ATLANTA (AP) - A former University of Georgia head football coach has settled a legal dispute with a bankrupt liquidation company that accused him of recruiting other high-profile coaches to invest in a Ponzi scheme, according to federal court documents filed this week.
Jim Donnan and his wife agreed to transfer about $5.5 million in cash, stocks and other assets to West Virginia-based GLC Ltd. to settle claims he profited by convincing investors to pump money into the company. Donnan has not been charged with any criminal wrongdoing and defense attorney Ed Tolley said his client was “absolutely not involved in a Ponzi scheme.”
The settlement was filed Tuesday in U.S. District Bankruptcy Court and must be approved by a federal judge. It would end months of litigation between the Donnans and GLC, which claimed the ex-coach invested more than $5.4 million in the firm and that his family ultimately made more than $14.5 million.
GLC, a liquidation company that purchased and then resold surplus retail products, is being restructured in an Ohio bankruptcy court and is now being run by new operators who targeted Donnan in the court filings.
The firm said Donnan received a commission of up to 20 percent for each investment, and assured each potential investor the money would be used to buy retail items from major companies, according to court records. But only about $12 million of the $82 million was spent on inventory, the firm said.
Instead, much of the money was being used to pay back initial investors like Donnan, forcing the firm to seek out even more money from new backers, the filings said. When the “continuous influx” of funding dried up, the debt-ridden company collapsed, they said, forcing the company to file for bankruptcy protection in February.
Donnan’s attorney acknowledged in court documents that his client was paid lucrative commissions, but he said Donnan believed he was being paid from legitimate profits earned by the company. Donnan said in the settlement he had felt “obligated” to pay back some of the winnings since late 2010, when he discovered the money he was earning came from other investors he helped recruit.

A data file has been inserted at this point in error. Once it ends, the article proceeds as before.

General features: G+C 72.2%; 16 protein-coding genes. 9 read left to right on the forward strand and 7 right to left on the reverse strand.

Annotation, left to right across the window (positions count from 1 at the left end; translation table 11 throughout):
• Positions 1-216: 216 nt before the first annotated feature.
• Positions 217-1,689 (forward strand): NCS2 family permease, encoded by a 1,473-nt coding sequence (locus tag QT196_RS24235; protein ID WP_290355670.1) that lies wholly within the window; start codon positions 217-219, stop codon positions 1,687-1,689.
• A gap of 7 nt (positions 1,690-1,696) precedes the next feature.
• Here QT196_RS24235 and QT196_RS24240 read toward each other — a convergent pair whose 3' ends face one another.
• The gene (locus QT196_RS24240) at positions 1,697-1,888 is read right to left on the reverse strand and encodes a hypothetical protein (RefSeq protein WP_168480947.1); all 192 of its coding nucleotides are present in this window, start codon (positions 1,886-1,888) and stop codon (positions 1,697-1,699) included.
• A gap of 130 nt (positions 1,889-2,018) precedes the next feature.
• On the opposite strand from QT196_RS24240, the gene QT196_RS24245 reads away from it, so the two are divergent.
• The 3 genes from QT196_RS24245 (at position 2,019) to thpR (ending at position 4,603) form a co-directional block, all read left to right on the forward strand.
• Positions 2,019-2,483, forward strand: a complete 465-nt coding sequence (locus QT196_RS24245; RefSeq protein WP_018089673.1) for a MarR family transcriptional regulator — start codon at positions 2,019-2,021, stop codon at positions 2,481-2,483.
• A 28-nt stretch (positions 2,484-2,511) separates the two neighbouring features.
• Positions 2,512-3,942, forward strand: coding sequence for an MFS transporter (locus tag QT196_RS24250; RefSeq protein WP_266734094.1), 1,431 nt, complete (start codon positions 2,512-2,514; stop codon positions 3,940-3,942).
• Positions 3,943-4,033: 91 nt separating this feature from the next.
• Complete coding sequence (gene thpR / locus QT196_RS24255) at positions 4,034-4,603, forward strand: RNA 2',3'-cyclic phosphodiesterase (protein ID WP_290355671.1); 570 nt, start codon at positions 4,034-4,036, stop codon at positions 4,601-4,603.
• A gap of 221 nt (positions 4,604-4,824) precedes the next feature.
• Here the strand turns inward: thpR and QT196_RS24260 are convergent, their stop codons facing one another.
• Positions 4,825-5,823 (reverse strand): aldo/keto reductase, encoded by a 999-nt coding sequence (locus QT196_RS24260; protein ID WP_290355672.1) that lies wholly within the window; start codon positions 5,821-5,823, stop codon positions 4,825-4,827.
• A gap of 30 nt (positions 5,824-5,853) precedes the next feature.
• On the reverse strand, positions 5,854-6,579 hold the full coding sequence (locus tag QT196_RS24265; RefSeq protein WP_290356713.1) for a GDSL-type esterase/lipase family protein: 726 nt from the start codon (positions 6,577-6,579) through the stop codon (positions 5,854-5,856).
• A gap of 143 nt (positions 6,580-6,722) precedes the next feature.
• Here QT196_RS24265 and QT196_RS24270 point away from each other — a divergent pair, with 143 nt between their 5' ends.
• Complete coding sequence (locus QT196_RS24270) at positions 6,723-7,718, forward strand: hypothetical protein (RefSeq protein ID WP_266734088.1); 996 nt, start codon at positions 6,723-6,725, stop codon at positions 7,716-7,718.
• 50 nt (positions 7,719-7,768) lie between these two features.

He attracted about 50 investors, including several high-profile coaches, the documents say. Among the names listed in federal filings are Texas State football coach Dennis Franchione, Virginia Tech football coach Frank Beamer, ex-Dallas Cowboys coach Barry Switzer, Texas Tech football coach Tommy Tuberville, Texas Tech basketball coach Billy Gillispie and North Carolina State basketball coach Mark Gottfried.
“I put some money in. The money I put in, I got back out. That was it,” Beamer told reporters at a preseason Atlantic Coast Conference event. “I don’t know that Jim knew what it was when he was encouraging me to put some money in. He’s a good friend … He told me he had a good deal for me, and that’s what I took it as.”
Former football coach Mike Gottfried, Mark’s uncle, was also sued in May by GLC, which claimed he made about $41,000 in “fictitious profits” from the firm. Defense attorney Jason Stitt urged a judge to dismiss the complaint in a June filing because the firm “comes before the court with unclean hands.” His client, he said, took the money in good faith.
Donnan coached at UGA from 1996 to 2000, when he led the team to four bowl victories, and was inducted into the College Football Hall of Fame in 2009. He filed for bankruptcy in July. He said in the settlement there’s no doubt he and his family were the “largest net winners” in the firm because they received $9.1 million more than they invested.
But he said he decided to pay back some of the winnings when he learned last year that many of the payments he got from the company since 2008 came from investors who pumped in money after him.
Gillispie, Tuberville and Franchione declined to comment about the case, and N.C. State spokeswoman Annabelle Myers said Mark Gottfried had no comment. Switzer’s attorney, Armando Rosell, also declined to comment.
Bluestein can be reached at http://www.twitter.com/bluestein. Sports writers Aaron Beard in Raleigh, N.C., Betsy Blaney in Lubbock, Texas, and John Zenor in Montgomery, Ala., contributed to this report.